There are two main caveats to this. First, SafeLink provides a free phone along with the minutes. I made a call to SafeLink last week, and was told that the phones available through this program are the Motorola W175 and C139 models. Both phones were available on the TracFone web site last week for $9.99. So, while a free phone is great, it's only a savings of $10 or so. This gets eaten up pretty quickly by the $.16/minute rate. Second (and more importantly), the additional (TracFone) minutes you add to the SafeLink phone don't expire for 90 days, vs. 30 days for Net10 minutes. In other words, you get to keep you minutes for 60 days longer, which is a good thing for people who don't always have funds to actively replenish their phones.

There are other reasons why the SafeLink Wireless program may not work for many low-income people. The biggest is the requirement that you have a home mailing address, and only one person at that address can receive the subsidy. If you're living in a shelter, a group home, your car, or on the streets, you can't take advantage of this even if you otherwise qualify. Sounds like the FCC made SafeLink adopt the policies of the LifeLine program, which was designed with landlines in mind. Hopefully, that will change.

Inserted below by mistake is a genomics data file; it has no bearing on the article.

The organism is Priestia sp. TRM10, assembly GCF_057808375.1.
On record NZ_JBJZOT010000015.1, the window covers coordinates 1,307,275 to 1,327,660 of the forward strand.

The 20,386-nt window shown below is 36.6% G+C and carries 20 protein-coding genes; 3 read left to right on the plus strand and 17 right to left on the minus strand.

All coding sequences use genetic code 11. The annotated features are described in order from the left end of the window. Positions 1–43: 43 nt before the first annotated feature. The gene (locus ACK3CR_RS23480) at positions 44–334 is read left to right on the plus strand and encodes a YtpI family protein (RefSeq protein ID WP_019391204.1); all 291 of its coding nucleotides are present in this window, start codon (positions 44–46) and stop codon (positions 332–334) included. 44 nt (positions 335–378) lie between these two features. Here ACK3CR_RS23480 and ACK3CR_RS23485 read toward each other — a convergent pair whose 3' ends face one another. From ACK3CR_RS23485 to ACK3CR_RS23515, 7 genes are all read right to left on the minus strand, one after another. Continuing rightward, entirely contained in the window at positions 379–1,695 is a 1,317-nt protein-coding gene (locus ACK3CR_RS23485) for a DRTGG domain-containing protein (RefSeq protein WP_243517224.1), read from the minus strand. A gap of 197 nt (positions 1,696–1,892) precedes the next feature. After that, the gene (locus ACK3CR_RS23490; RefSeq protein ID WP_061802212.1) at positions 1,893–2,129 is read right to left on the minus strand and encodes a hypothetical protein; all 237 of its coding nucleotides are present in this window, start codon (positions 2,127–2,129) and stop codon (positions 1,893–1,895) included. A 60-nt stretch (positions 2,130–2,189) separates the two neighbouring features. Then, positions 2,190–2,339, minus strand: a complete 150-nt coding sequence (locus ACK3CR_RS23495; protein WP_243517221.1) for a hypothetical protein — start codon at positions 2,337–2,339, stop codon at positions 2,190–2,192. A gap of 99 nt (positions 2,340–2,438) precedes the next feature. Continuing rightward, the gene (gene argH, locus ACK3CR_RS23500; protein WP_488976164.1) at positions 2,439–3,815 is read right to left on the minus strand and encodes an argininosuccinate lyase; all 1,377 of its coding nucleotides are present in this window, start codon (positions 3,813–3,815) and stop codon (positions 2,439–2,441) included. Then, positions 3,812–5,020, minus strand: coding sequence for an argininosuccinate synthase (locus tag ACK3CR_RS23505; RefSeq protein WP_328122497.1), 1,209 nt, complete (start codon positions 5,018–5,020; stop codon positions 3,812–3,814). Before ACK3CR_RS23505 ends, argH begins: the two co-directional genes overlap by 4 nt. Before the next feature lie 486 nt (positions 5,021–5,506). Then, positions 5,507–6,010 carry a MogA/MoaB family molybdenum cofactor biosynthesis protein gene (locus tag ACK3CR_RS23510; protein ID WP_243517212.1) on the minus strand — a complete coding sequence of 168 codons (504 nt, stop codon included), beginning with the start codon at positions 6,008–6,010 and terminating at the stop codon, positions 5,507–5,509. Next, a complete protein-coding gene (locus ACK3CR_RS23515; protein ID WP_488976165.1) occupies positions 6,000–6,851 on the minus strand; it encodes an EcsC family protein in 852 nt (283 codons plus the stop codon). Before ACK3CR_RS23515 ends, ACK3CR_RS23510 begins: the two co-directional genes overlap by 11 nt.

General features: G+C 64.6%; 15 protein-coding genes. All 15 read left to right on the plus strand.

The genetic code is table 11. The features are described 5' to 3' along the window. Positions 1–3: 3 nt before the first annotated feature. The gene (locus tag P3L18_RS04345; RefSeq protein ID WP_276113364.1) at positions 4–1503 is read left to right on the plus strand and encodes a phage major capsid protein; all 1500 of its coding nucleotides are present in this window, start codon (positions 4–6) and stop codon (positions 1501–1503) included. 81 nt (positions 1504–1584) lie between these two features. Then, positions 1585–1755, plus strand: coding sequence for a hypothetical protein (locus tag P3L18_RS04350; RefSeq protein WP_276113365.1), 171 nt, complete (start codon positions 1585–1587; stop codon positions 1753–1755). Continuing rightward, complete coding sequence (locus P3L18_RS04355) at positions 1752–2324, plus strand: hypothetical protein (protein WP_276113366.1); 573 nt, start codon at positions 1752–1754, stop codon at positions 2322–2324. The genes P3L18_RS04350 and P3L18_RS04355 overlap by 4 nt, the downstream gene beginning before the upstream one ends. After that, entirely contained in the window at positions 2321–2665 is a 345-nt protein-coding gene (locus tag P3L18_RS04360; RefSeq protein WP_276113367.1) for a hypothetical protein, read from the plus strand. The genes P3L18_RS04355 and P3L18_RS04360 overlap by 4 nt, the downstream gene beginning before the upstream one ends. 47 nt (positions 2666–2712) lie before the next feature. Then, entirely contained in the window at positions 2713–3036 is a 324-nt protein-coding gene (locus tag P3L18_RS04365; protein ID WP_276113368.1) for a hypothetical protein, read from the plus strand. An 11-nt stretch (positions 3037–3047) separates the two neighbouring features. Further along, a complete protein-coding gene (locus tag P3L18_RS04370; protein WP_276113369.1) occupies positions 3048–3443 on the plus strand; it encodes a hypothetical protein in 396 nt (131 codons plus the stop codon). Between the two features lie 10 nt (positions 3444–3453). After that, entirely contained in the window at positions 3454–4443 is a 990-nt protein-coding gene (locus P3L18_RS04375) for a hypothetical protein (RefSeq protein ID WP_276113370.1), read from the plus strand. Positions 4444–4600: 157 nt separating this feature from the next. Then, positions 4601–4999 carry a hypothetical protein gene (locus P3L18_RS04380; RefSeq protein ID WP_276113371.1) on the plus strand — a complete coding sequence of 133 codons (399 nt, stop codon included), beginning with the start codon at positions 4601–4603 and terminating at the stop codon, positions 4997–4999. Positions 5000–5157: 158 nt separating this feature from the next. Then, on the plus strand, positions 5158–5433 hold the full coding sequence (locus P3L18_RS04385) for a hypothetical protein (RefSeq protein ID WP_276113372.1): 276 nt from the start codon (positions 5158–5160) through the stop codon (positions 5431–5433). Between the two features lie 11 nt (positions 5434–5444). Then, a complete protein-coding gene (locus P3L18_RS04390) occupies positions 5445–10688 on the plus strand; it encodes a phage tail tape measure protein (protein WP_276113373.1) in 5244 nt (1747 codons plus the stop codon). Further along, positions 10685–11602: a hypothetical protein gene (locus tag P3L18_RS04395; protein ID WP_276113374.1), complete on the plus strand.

Community Voice Mail clients and others who are thinking about this program should think hard about how many minutes they plan to use each month. More than 68? Look at the alternatives.

(I've been trying to talk with someone at SafeLink Wireless and TracFone for months, but am finding their web site and customer service processes almost impenetrable. If anyone from TracFone would like to refute this analysis, I'm all ears!).

Wednesday, January 14, 2009

SafeLink Wireless: Available in Georgia

Update: SafeLink now has a competitor, and they're offering a better deal. See our post about Assurance Wireless.

SafeLink Wireless is now available to people who qualify for the federal Lifeline program in Georgia. As I've mentioned before, this is a free mobile phone and 68 free minutes/month for lower-income people who qualify. If you live in Georgia, read the FAQ for specific eligibility requirements and decide if this is a program for you.

(In a few days, I'll post an analysis about whether this is actually a good deal for CVM clients and other low-income people. Initial analysis indicates it's only a good financial deal if you never use more than the free minutes provided in the program. If you buy any more minutes, the cost/minute is more expensive than other carriers).

Monday, January 5, 2009

New CVM Blogs: Tulsa and Summit County (OH)

I'm pleased to announce two new Community Voice Mail blogs:
Both have great information about local resources and events of interest to CVM clients, social service agencies, and anyone in crisis or transition seeking to improve their lives.